A coalition of environmental organizations and BNSF Railway (BNSF) have reached an agreement in principle that will ensure that BNSF starts to clean up and prevent pollution from their coal trains.
The agreement, which is expected to be finalized as a court order in the next 60 days, will put on hold the ongoing trial until a final agreement is reached, and includes several requirements that will protect the health of Washington’s waterways:
Plaintiffs put on testimony over the course of the weeklong trial that included multiple eyewitnesses to coal pollution and expert testimony that a million or more coal particles per second come off of each rail car. A coalition of environmental groups — Sierra Club, Puget Soundkeeper, Columbia Riverkeeper, Spokane Riverkeeper, RE Sources for Sustainable Communities / North Sound Baykeeper, Natural Resources Defense Council (NRDC), and Friends of the Columbia Gorge — sued BNSF in 2013 under the federal Clean Water Act.
Environmental organizations praised the agreement in principle as a step toward protecting the health of Puget Sound, the Columbia River and other Washington state waterways. More than two years of work investigating and documenting water pollution from BNSF trains laid the foundation for the agreement reached today. Here is some of the history that came to light during the course of the trial.
Last Wednesday I was called to testify in a trial for a federal Clean Water Act case against BNSF brought forth by several Waterkeepers and other environmental groups in Washington. At issue was the discharge of coal and coal dust from BNSF trains into waterbodies in Washington state. My role as a witness, therefore my reason for being called to testify stemmed from my time spent as Spokane Riverkeeper where I personally found coal in the Spokane River and a tributary of the Spokane River. I also set up and facilitated a volunteer coal collection program as Spokane Riverkeeper.
Several times in the spring of 2013 I visited locations on the Spokane River and a tributary of the Spokane River and found toxic coal in the river and/or on the shoreline in the ordinary high water mark. I wasn’t the only one and this wasn’t the only location in Washington state. Columbia Riverkeeper, Puget Soundkeeper, North Sound Baykeeper, Friends of the Columbia Gorge, NRDC and Sierra Club personally found or oversaw coal collection in numerous rivers, streams and bays through Washington state. This discovery of coal originally confirmed our beliefs and very public messaging that coal being transported from coal mines in Montana and Wyoming to export facilities on the west coast is polluting waterways and communities throughout the northwest, and any increase in such traffic (specifically in light of proposals for several new exporting facilities) would only increase said pollution. This is what prompted the original lawsuit filing in 2013.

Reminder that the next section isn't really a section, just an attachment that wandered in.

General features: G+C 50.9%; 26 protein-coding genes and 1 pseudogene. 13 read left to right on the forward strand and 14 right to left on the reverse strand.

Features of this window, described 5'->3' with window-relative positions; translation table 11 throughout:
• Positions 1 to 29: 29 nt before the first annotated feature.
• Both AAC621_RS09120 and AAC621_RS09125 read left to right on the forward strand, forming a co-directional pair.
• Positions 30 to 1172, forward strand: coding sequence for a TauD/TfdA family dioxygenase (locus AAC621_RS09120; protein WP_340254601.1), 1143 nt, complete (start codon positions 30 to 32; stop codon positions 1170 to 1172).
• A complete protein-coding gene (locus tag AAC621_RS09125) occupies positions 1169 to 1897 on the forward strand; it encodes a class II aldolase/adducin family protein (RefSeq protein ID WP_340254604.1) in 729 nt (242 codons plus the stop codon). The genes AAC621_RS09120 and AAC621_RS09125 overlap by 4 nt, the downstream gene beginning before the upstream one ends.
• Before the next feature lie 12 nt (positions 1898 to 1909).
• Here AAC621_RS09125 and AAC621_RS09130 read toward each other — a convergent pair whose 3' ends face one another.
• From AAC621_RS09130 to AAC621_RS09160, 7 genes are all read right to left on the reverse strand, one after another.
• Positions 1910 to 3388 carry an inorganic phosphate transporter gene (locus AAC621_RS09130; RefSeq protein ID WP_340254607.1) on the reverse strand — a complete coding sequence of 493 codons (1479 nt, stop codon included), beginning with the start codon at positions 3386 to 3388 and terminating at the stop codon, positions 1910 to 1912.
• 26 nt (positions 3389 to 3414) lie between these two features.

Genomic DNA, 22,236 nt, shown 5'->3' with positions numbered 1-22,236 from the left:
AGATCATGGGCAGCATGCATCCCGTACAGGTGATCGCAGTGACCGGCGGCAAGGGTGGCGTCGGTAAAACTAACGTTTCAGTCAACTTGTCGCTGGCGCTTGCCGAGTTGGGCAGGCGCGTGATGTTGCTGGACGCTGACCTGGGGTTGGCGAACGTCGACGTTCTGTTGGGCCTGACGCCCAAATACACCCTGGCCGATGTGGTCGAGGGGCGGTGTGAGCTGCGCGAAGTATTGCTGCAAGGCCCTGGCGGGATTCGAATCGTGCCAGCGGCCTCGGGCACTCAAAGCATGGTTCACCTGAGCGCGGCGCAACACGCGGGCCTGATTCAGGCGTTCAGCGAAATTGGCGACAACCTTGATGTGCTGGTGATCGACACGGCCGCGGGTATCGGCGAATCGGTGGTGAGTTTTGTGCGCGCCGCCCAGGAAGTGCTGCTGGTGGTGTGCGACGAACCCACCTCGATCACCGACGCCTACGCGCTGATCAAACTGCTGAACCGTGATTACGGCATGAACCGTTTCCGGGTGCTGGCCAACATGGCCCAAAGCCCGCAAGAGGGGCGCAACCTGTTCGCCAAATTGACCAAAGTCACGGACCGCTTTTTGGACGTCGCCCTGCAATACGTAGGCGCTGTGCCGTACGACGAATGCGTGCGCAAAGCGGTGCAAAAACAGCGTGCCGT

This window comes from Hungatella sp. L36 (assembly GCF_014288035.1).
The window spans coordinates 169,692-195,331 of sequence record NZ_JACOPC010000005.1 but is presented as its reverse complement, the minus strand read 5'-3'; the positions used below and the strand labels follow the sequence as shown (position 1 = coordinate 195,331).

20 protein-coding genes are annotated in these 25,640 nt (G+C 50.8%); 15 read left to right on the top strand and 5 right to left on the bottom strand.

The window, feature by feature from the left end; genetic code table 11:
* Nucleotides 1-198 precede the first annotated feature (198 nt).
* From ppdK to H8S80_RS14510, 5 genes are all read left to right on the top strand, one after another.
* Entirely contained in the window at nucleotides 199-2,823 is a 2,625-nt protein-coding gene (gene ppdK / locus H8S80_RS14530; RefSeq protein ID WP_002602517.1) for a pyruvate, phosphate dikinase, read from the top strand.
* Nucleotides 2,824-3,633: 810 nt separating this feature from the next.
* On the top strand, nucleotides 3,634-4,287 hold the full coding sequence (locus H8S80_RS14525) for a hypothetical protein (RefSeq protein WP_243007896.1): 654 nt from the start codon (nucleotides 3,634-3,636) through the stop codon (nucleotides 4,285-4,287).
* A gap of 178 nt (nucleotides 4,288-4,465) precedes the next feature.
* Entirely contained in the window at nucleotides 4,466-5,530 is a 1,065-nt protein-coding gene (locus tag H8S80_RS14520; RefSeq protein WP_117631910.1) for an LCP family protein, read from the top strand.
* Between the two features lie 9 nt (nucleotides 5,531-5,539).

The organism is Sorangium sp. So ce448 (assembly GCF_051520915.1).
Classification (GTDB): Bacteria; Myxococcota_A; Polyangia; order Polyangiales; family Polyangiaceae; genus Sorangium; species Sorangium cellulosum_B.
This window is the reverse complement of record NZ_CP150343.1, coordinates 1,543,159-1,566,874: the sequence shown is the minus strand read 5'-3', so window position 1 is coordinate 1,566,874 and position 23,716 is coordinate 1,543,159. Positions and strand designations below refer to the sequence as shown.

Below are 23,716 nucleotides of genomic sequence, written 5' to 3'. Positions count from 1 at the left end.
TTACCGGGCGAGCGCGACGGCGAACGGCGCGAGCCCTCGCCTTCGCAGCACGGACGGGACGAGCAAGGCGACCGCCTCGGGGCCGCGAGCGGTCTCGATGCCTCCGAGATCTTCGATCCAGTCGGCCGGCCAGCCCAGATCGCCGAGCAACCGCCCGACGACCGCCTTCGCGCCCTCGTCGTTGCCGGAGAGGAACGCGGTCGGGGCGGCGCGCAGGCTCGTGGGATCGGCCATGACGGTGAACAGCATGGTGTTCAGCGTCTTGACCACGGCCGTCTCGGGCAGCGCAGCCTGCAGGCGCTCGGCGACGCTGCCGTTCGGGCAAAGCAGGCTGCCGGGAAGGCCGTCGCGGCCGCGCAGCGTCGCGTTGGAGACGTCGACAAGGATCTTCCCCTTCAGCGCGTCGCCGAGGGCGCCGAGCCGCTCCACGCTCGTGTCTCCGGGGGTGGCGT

Last month, U.S. District Court Judge John Coughenour agreed with the plaintiff’s argument that BNSF’s trains are “point sources” of coal pollution under the federal Clean Water Act. Which brought us to trial last week where several of us testified in Federal District Court in Seattle that we found toxic coal in multiple Washington waterways. It was an honor to add my testimony to a case that is not only near and dear to my heart as the former Spokane Riverkeeper and former resident of Washington state, but more so for what it could mean to other communities and waterways with similar coal pollution issues from uncovered coal trains.
Coal pollutes the environment and erodes communities at every stage of its life. We can see coal pollution, we can feel coal pollution; and with so much uncertainty about the future of our environment and environmental policy and law, this settlement agreement secures a victory that holds a polluting railway accountable for decades of water pollution. This gives us some amount of certainty, however small it may be, on swimmable and fishable waterways.
Read more about the settlement agreement and see what our Waterkeepers in Washington have to say here.